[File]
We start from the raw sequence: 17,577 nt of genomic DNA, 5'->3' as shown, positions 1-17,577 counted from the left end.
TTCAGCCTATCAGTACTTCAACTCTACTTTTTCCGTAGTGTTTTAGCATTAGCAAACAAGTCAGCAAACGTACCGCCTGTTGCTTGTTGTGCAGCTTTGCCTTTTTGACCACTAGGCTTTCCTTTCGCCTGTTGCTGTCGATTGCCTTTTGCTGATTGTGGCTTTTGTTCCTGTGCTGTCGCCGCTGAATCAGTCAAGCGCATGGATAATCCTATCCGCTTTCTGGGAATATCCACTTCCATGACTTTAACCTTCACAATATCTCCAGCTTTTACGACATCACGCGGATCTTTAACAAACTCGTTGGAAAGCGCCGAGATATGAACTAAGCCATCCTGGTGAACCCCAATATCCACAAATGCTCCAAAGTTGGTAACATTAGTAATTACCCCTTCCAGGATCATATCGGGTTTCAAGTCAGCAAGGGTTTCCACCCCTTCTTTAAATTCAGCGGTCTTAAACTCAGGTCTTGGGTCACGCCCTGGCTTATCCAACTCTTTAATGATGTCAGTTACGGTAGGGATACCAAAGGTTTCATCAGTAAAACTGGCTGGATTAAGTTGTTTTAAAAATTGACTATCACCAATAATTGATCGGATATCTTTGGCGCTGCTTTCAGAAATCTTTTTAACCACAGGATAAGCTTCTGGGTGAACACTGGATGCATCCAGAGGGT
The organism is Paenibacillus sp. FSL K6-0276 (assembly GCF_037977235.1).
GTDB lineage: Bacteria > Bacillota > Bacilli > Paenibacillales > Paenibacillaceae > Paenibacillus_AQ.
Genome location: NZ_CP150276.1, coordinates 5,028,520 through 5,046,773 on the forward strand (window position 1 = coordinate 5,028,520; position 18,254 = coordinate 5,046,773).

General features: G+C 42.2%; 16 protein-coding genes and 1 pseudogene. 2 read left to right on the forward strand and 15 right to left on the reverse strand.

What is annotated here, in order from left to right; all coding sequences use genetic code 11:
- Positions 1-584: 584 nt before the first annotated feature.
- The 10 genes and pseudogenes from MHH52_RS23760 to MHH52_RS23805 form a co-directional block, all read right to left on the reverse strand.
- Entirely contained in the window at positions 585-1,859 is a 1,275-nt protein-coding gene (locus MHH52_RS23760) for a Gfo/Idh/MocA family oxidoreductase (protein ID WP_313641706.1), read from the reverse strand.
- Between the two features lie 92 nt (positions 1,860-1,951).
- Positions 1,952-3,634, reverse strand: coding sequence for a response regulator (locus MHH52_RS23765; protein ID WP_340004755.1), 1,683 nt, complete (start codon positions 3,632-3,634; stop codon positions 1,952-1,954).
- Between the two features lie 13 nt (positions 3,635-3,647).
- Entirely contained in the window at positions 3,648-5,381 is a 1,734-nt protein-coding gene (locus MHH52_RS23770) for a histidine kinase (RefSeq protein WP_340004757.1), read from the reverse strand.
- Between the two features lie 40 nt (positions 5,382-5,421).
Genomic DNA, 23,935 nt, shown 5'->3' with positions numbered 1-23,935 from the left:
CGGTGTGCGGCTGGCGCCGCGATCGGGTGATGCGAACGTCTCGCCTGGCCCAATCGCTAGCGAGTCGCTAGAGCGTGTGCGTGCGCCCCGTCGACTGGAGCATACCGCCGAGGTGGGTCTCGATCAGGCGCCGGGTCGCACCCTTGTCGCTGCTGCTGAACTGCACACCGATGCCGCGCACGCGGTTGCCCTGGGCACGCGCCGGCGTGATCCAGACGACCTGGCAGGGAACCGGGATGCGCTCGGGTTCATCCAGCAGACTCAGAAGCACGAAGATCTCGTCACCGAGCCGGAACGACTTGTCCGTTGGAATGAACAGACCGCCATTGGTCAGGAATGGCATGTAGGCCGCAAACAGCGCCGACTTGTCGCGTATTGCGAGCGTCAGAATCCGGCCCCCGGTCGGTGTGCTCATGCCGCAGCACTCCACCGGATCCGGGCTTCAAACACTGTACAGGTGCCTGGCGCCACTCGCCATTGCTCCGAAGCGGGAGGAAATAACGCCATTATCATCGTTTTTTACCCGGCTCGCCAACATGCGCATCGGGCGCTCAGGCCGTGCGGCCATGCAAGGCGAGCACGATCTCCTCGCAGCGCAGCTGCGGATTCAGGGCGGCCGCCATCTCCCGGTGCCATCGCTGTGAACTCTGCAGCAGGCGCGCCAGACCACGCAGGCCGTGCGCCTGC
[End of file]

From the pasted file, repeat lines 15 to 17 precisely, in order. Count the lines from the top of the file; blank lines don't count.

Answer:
- Between the two features lie 40 nt (positions 5,382-5,421).
Genomic DNA, 23,935 nt, shown 5'->3' with positions numbered 1-23,935 from the left:
CGGTGTGCGGCTGGCGCCGCGATCGGGTGATGCGAACGTCTCGCCTGGCCCAATCGCTAGCGAGTCGCTAGAGCGTGTGCGTGCGCCCCGTCGACTGGAGCATACCGCCGAGGTGGGTCTCGATCAGGCGCCGGGTCGCACCCTTGTCGCTGCTGCTGAACTGCACACCGATGCCGCGCACGCGGTTGCCCTGGGCACGCGCCGGCGTGATCCAGACGACCTGGCAGGGAACCGGGATGCGCTCGGGTTCATCCAGCAGACTCAGAAGCACGAAGATCTCGTCACCGAGCCGGAACGACTTGTCCGTTGGAATGAACAGACCGCCATTGGTCAGGAATGGCATGTAGGCCGCAAACAGCGCCGACTTGTCGCGTATTGCGAGCGTCAGAATCCGGCCCCCGGTCGGTGTGCTCATGCCGCAGCACTCCACCGGATCCGGGCTTCAAACACTGTACAGGTGCCTGGCGCCACTCGCCATTGCTCCGAAGCGGGAGGAAATAACGCCATTATCATCGTTTTTTACCCGGCTCGCCAACATGCGCATCGGGCGCTCAGGCCGTGCGGCCATGCAAGGCGAGCACGATCTCCTCGCAGCGCAGCTGCGGATTCAGGGCGGCCGCCATCTCCCGGTGCCATCGCTGTGAACTCTGCAGCAGGCGCGCCAGACCACGCAGGCCGTGCGCCTGC